A coordinated approach is urgently needed when it comes to technologies, tools and models in humanitarian innovation, says World Vision International President and Chief Executive Officer Kevin Jenkins.
Speaking at a Special Session at the World Humanitarian Summit, Mr Jenkins welcomed the establishment of the Global Alliance for Humanitarian Innovation (GAHI).
The Alliance, which brings together people and organisations with differing expertise, aims to implement innovative tools and practices around humanitarian preparedness and response.
“What do we expect from a good humanitarian innovation? It must help us reach the people who most need us, while improving lives and strengthening communities,” Mr Jenkins said.
“It must equip us to personalise our services and make us more accountable to affected communities and the donors who support us. Humanitarian innovation must increase our coordination with partners and it must allow us to document the work, deriving lessons we can all put into practice.
“The launch of the Global Alliance for Humanitarian Innovation is therefore welcome.”
Mr Jenkins said there was “a lot of talk about innovative technologies, tools and models”.
“The Alliance will help us develop standards and principles and will provide the hub we need to disseminate evidence and best practices.”
The special session discussed World Vision’s innovation programmes – which are one of the most robust of any international non-governmental organisation. The session asked those present what they hoped to see as a result of World Vision’s efforts and how its work can be complemented with that of the GAHI.
“The desire to do the best we can for vulnerable children drives World Vision. When everything in their lives goes wrong, we must do all we can to put things right, for them and their communities,” Mr Jenkins said.
“More than ever, we are responding to relief emergencies, long-lasting conflict and political crisis. Yet resources for emergency response are insufficient to address the number of global crises and the complexity and risk of working in them.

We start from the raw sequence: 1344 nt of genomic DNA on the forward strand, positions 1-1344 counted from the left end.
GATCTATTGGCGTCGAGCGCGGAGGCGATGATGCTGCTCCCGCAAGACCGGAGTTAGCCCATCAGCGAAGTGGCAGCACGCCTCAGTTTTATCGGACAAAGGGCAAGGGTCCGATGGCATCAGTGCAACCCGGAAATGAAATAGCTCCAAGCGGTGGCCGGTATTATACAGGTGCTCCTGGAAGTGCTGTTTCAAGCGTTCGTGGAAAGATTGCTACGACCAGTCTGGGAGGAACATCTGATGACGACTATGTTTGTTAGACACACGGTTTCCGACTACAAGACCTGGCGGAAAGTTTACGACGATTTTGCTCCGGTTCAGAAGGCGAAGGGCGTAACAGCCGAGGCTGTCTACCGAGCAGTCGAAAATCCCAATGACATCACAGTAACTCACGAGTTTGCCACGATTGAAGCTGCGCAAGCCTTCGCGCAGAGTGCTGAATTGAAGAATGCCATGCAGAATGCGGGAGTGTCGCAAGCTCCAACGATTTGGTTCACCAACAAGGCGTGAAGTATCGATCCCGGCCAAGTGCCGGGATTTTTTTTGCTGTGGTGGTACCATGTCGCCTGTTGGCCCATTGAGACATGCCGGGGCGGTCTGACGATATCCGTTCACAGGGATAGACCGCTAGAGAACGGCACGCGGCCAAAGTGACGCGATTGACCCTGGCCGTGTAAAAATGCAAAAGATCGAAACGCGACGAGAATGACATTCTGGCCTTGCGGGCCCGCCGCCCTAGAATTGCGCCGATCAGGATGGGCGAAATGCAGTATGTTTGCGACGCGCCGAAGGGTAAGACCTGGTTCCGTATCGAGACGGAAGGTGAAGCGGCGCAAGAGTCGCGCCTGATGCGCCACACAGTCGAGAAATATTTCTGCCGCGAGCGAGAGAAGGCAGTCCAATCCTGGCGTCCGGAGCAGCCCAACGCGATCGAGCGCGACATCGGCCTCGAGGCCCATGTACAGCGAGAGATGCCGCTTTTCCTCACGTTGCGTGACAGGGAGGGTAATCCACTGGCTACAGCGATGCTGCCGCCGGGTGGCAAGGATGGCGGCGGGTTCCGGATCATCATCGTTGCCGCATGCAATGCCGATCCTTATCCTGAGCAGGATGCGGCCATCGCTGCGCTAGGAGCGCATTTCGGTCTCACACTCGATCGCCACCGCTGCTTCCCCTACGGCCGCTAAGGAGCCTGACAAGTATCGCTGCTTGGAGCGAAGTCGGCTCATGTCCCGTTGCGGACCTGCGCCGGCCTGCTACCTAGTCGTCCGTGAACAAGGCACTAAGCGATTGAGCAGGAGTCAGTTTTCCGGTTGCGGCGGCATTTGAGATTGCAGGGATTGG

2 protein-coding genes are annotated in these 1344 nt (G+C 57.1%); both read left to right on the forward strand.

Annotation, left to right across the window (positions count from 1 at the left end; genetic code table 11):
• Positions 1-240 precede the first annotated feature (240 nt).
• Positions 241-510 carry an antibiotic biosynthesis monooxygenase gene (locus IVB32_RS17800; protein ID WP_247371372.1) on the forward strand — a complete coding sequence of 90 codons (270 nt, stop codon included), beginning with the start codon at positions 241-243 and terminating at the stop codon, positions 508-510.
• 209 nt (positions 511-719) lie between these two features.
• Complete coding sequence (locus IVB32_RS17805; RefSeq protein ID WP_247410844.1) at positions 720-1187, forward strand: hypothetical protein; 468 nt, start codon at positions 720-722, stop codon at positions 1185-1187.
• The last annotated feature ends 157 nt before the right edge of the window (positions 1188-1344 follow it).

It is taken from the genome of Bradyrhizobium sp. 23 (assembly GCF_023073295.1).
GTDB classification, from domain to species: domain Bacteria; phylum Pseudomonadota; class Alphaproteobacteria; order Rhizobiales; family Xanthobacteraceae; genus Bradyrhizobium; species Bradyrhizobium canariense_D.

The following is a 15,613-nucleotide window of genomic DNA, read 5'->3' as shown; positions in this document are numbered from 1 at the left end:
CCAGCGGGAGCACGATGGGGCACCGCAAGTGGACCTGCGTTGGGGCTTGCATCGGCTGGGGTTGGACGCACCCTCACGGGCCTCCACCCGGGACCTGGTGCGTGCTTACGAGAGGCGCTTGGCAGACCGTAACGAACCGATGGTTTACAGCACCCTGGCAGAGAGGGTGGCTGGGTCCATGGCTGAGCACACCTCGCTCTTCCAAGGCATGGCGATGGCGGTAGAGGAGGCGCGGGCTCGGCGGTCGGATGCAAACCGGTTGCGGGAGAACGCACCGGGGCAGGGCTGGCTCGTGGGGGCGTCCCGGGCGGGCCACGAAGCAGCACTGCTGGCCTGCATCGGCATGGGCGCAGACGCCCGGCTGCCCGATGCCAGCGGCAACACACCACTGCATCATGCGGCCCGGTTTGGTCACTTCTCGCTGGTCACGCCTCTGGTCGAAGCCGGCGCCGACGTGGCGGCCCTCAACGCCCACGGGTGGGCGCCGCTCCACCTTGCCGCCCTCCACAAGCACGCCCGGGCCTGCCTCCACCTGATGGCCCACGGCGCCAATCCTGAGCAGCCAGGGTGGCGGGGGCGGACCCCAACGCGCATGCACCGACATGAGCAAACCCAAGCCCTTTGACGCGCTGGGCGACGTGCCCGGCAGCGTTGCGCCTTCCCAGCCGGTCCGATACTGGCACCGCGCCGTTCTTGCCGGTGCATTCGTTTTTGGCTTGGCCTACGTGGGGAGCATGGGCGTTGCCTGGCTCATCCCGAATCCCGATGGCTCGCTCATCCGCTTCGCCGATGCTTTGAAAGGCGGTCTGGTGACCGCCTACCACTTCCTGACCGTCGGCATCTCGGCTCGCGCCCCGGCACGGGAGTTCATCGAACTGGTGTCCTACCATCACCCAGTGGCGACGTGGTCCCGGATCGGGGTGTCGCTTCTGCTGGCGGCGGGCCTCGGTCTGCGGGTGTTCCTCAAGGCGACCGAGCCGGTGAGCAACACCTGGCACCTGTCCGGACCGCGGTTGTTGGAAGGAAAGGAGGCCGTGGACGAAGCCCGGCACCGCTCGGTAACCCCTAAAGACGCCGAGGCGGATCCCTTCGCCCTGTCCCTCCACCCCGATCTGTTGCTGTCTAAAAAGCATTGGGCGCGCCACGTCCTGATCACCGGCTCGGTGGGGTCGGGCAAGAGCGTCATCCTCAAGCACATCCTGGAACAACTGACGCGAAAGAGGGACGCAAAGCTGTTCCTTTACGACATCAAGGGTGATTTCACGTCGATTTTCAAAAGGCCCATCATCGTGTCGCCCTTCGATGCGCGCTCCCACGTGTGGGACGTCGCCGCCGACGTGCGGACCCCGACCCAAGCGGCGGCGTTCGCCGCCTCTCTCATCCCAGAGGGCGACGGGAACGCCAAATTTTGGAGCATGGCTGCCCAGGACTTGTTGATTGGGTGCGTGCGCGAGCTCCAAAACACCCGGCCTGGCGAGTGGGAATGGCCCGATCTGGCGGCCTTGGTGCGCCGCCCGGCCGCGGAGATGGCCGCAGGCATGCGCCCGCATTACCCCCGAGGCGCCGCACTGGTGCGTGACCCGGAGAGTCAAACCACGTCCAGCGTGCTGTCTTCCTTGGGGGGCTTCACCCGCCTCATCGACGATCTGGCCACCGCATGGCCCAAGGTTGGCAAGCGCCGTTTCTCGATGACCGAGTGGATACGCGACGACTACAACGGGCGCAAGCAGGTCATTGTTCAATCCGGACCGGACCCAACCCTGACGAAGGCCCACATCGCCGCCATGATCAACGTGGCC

“This means that it’s more important than ever to find new ways of working, for World Vision and for our humanitarian peers.
“We are committed to deploying new and creative tools, improving the way we operate and seeking strategic collaborations which would have been hard to conceive a decade ago.”
Mr Jenkins stated that World Vision made a deliberate decision to pioneer new humanitarian responses.
“Developing our flagship Last Mile Mobile Solutions platform for aid distributions was important – but spreading its use globally, with partners, was a breakthrough,” he said.
“To propagate the best learnings in the use of money in emergencies, we established an iCash, or ‘innovations for Cash’, hub in the Philippines.
“Recently, I signed an agreement with MasterCard to drive our cash-based responses still further, giving aid recipients’ new dignity and control, and us more transparency.”
Mr Jenkins stated that in a time of fewer resources, greater problems and a changing landscape, there were also new opportunities.
“I’m proud that World Vision is a founding member and I’m happy that we are a partner in one of its first initiatives, an inter-agency innovation unit we can deploy in emergencies, called the Crisis Response Innovation Lab.
“We must do better for the people who are at the heart of every emergency – the children, families and communities who are the real reason we are here. Let’s be nimble and creative about it.”
The World Humanitarian Summit is being held in Istanbul from May 23rd to May 24th.